Friday, March 27, 2009

Failed Gaza war leads to election of Israeli rightists

By Kim Bullimore
Direct Action, No.9, March 2009

Six weeks after the formal cessation on January 18 of Israel’s 22-day war on the 1.5 million Palestinians who live in Gaza, Israel continues to carry out sporadic airstrikes on the small coastal region. The war on Gaza was ostensibly aimed at stopping rockets from being fired from Gaza into southern Israel but really aimed at destroying the ability of its elected Hamas government to administer the territory through the destruction of nearly all of its government buildings and police stations. Neither objective was achieved.

During its three-week Gaza war, Israel killed 1400 Palestinians (90% of them unarmed civilians) and destroyed 5000 homes, 16 government buildings and 20 mosques. Another 25,000 homes were seriously damaged. At least 110 mortars and home-made rockets have been fired into Israel since it ended its 22-day air war and ground invasion, and Israel has been drawn into protracted indirect negotiations with Gaza’s Hamas government over the terms of a longer-lasting ceasefore.

Frustration among Israeli voters at the failure of the Gaza war to crush Palestinian resistance to Israel’s military control of the Gaza land borders, airspace and territorial waters, and its 20-month blockade of Gaza, led to the most openly anti-Arab political parties making major gains in the February 10 Israeli parliamentary election. The right-wing Likud party, led by Benjamin Netanyahu, increased its representation in the parliament by 15 seats, bringing its total number of MPs to 27, one less than the “moderate” Kadima party. The right-wing Yisrael Beiteinu (Israel is Our Home) party, won 15 seats, making it the third largest parliamentary party behind Kadima and Likud.

Led by Avigador Lieberman, an openly anti-Arab ultra-Zionist, Yisrael Beiteinu campaigned on a platform that demanded that Palestinians with Israeli citizenship either swear an oath of allegiance to the Jewish state or lose their citizenship. Lieberman, who has previously advocated forcible expulsion of Israel’s Palestinian Arab population, is now in the position of Israel’s “kingmaker”.

With at least 65 right-wing legislators in the Knesset, a number of Israeli and international commentators have argued that the February 10 elections marked a “lurch to the right”. This, however, ignores the fact that Kadima, which was the dominant party in the former governing coalition, is also a militantly Zionist party.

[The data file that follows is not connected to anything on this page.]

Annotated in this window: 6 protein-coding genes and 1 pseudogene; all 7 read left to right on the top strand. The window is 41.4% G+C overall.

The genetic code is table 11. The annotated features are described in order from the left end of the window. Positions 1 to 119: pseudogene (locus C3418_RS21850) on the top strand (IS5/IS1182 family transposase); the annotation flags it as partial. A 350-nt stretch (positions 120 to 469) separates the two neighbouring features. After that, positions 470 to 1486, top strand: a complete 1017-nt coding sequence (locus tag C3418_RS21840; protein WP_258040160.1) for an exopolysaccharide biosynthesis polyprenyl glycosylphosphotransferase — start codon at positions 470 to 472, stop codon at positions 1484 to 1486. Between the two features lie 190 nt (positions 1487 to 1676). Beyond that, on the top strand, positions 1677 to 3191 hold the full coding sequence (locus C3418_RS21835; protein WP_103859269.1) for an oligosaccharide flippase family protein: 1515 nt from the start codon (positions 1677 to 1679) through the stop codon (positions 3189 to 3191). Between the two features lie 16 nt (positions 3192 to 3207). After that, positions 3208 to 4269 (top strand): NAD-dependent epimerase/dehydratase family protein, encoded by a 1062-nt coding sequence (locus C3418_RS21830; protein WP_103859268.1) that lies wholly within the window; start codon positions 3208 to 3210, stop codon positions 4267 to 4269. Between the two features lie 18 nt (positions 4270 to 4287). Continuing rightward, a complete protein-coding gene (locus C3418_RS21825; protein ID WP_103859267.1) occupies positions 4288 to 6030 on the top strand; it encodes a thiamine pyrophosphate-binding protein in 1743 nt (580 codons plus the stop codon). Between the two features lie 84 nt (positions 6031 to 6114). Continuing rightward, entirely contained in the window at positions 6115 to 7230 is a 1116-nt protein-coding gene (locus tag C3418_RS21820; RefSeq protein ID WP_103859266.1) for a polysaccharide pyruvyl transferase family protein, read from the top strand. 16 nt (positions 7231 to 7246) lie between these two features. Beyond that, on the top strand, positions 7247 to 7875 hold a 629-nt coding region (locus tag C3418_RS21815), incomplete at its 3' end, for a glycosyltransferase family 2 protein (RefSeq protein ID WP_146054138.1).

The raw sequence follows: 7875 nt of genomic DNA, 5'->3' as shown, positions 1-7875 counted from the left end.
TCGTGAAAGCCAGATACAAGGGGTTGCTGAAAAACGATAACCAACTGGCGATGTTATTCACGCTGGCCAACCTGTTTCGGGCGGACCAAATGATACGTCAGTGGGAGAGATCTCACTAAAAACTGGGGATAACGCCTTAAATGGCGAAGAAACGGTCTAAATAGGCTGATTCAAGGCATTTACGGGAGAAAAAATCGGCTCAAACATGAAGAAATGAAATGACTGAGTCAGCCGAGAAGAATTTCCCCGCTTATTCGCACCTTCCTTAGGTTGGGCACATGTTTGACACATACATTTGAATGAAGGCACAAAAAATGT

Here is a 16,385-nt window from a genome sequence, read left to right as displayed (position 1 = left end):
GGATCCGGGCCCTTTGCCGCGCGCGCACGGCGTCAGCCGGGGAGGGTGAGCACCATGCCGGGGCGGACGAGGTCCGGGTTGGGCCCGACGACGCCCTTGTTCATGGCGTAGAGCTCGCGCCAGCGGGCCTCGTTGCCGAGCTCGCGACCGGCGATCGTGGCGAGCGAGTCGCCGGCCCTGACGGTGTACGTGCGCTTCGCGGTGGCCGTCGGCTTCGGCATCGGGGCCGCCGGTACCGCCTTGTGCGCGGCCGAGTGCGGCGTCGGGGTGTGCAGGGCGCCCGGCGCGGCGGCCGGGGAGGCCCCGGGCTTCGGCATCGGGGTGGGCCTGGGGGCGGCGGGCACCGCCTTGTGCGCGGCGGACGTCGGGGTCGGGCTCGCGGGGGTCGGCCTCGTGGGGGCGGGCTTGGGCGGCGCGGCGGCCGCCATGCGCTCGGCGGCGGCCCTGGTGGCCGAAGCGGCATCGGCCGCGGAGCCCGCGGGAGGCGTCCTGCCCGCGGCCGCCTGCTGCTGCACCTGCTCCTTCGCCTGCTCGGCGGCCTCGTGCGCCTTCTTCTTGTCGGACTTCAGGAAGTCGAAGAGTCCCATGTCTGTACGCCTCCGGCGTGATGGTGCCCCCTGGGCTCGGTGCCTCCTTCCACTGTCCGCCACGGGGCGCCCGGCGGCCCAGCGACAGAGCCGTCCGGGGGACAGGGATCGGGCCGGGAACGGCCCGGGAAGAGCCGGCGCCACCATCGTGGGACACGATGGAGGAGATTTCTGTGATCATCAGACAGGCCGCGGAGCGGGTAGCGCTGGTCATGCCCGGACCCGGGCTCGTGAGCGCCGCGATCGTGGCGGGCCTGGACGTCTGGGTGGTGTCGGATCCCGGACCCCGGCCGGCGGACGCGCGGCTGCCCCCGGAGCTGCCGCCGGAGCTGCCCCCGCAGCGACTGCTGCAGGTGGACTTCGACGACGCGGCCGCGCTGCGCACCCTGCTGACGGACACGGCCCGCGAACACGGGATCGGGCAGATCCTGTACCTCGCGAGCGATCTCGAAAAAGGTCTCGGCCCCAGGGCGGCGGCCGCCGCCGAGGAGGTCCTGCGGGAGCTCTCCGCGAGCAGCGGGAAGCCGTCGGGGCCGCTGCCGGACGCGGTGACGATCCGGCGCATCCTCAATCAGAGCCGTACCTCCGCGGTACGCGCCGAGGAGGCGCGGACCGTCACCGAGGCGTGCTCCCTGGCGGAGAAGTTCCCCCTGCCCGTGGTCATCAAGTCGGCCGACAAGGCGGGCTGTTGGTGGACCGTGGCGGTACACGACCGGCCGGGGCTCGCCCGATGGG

Kadmina & Likud

Kadima, now led by Tzipi Livni, split from Likud in 2005. Like Likud, Kadima supports the expansion of illegal Israeli settlements in the West Bank, the building of the apartheid wall, and opposes the right of return for Palestinian refugees expelled from their homes during the Zionist military conquest of most of Palestine in 1947-48. Like Likud, Kadima seeks to retain Israeli control of Jerusalem, denies East Jerusalem’s occupied status under international law and opposes Jerusalem being the capital of a Palestinian state. Both Likud and Kadima supported the December-January war on Gaza and both have refused to directly negotiate with Hamas.

While Livni has stated that Kadima is willing to participate in a “negotiated” settlement with the Palestinian Authority (PA) to bring about a “two-state solution” to the Israeli-Palestinian conflict, any Palestinian “state” established under Kadima’s policies would be a series of apartheid-type bantustans effectively still controlled by Israel. According to Palestinian journalist, Khaled Amayreh, writing in the February 19 edition of Egypt’s Al Ahram Weekly, Livni has also made it clear that she believes “that at some point in the future Israel may inevitably deport most or all of its Arab inhabitants to such a Palestinian state, especially if ... [Israel’s] Arab population grew to ‘unbearable levels’”. Such an attitude has prompted Arab Knesset member Ahmed Teibi “to label the Kadima leader as 90 percent Lieberman and 10% Netanyahu”.

On February 20, Israeli President Shimon Peres invited Netanyahu, rather than Livni, to form a government, though suggesting that this be a “national unity government”, including both Likud and Kadima. According to the February 27 Tel Aviv Haaretz daily, Netanyahu has offered Kadima “a full partnership in the government and two of three top ministerial posts”. Livni however has reportedly turned down the offer.